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A Very Big Pond
Joe Clark reflects on his visit to Art|Basel 2008
I had in mind that I would write something when I got back, as a response to visiting the annual 'Art|Basel' in Switzerland. Not such a difficult task surely? In truth very shortly after arriving I knew it was going to be a struggle.
Many believe that London is the centre of the art world, competing in its energy and attraction with New York. I've been there regularly over the last year, and I could not have imagined a real reason to doubt it. That was until I visited Art Basel for the first time. I am pleased and excited by the sense that, in fact, London and the UK is only the small tip of a very large iceberg. Art now is truly international.
The scale of the event was inspiring, and the works on show monumental: the 19th, 20th and 21st Century merged together in a mass-orgy of spectacle. Picasso jostling with work from the emergent Chinese markets, Miro to Mark Quinn to Mathew Barney to Joseph Beuys. Bourgeois to Warhol. Hirst, Klee, Rauschenberg, Hirschorn, Giacometti, Gilbert and George, Rothko, Van Gogh, Basquiat, Bacon. Many contemporaries that I was unfamiliar with, the list goes on and on and on, longer than the soles of your shoes do in fact.
The human race does liked to be indulged, and indulged we were. The experience was truly dizzying. Great, good, bad and indifferent jostled within the same confines, asking many questions, but confirming that freedom is a great creative force, and perhaps its good to be surprised and to expect the unexpected. As one New York art dealer - when asked the question 'why the hell is that contemporary piece of crap sat between that Anthony Caro Sculpture and the Picasso?' - answered, 'Art has no answers !'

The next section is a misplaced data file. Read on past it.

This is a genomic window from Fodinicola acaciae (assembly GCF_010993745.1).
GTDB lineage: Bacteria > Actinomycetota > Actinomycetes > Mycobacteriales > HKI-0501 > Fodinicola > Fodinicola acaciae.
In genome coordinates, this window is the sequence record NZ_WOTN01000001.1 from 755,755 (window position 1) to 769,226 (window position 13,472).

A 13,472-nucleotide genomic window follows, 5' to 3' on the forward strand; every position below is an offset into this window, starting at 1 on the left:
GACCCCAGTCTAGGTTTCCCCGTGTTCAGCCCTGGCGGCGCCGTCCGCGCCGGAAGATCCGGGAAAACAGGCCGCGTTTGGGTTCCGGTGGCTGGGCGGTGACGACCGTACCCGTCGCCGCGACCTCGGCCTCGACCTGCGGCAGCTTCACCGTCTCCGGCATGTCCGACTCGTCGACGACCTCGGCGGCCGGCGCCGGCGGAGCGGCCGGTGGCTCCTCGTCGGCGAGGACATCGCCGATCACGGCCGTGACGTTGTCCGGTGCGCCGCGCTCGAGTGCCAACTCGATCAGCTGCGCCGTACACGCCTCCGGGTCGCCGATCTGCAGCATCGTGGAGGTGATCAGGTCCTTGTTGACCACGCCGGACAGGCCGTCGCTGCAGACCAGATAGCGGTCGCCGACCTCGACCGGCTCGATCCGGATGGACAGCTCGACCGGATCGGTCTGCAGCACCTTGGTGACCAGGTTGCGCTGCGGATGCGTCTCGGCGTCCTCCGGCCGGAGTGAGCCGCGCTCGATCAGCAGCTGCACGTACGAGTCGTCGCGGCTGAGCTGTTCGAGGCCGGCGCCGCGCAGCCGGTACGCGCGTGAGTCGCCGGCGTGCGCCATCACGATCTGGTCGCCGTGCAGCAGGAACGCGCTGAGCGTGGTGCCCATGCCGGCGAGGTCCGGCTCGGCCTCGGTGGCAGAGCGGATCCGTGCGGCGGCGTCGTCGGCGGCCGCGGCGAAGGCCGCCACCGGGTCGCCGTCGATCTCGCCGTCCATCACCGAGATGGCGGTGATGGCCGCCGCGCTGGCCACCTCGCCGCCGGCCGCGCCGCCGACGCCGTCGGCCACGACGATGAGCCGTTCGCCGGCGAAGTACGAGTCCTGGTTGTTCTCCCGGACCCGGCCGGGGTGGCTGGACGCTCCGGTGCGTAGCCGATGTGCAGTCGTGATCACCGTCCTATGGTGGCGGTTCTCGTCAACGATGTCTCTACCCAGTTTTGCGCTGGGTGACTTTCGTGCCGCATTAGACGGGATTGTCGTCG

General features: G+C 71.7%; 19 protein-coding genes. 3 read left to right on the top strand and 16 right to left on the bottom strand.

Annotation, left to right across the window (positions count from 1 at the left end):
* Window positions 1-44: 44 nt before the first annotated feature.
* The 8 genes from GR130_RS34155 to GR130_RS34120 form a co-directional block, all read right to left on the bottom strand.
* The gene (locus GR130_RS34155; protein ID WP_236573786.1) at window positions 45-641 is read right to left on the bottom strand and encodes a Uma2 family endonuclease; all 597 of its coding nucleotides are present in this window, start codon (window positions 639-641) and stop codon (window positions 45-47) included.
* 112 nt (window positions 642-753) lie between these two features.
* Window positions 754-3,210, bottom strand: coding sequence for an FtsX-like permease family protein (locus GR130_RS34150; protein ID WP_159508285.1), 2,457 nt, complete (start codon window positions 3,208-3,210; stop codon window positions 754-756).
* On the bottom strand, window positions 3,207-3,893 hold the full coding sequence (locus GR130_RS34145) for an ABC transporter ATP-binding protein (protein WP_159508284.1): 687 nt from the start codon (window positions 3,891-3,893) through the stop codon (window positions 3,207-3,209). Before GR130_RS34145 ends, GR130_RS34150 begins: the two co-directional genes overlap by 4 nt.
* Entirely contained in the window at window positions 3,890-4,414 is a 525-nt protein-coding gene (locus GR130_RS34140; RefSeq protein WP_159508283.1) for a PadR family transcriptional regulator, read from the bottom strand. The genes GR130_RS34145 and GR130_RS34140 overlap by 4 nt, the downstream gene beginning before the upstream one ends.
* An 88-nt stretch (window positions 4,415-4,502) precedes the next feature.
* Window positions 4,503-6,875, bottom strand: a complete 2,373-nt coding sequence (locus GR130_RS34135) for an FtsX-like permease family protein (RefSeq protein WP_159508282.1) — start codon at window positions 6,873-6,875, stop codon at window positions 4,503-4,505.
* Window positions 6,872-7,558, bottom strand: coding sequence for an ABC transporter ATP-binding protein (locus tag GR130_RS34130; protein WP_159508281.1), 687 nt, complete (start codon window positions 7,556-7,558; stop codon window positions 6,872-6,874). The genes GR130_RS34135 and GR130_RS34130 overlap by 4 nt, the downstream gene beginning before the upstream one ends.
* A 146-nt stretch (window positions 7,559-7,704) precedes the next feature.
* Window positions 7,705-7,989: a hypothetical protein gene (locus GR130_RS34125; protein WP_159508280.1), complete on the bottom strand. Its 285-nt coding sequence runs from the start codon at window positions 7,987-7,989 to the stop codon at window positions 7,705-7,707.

When you become this tired it becomes difficult to see so much. Great work becomes disposable for extreme levels of disposable income. The effect is that of total confusion. At this point it starts to feel a little absurd, like Pinocchio running away to the fairground, you suspect that we could all turn into donkeys. Such was the gluttonous excess.
I had a very real, level of appreciation for how big the mountain of art is. Importantly, as I was hoping, I became increasingly confident that we do have the shoes and picks to climb it. There is of course so much to do, and much of that comes from belief and experience. Perhaps you need to see it, and then aim for it if you feel that you want to, or that you can. Just see it as possible, and allow it time.
It all comes from creating the platforms for which the work is made, and I think its important to get out of Cornwall now and then. The art world is a big one, bigger than I ever thought, but when it is all brought together under one roof at least it becomes navigable.
This was all the more apparent as evenings in Basel culminate in the centre around the Kunsthalle, where you find yourself rubbing shoulders and chatting (dancing) informally (drunken and ridiculously) with pretty powerful people in the art world. With a little belief and a dose of determination, it would be really good to work towards being a regular part of this bigger and exciting community. I for one think that Cornwall should be a part of the action and I've seen nothing to make me feel otherwise. We just need to learn a few more dance moves to get us through the evening!
A trip to Art|Basel was a little like 'Alice in Wonderland': very small, very big, strange and unusual, a little creepy and quite mad. Full of art's wonderment and folly. Leaving no time for little else. Not even sleep as you would make your way back to accommodation as the light would make its way up.
I am excited about getting involved and will look to apply to the exciting satellite fair VOLTA, for next year. If not I shall definitely go back, and run away with the circus for a few more days regardless.
I quite like the feeling of being small in a big pond so to speak. Plenty of room to grow.
The following slide-show contains more than 240 images taken at Art|Basel: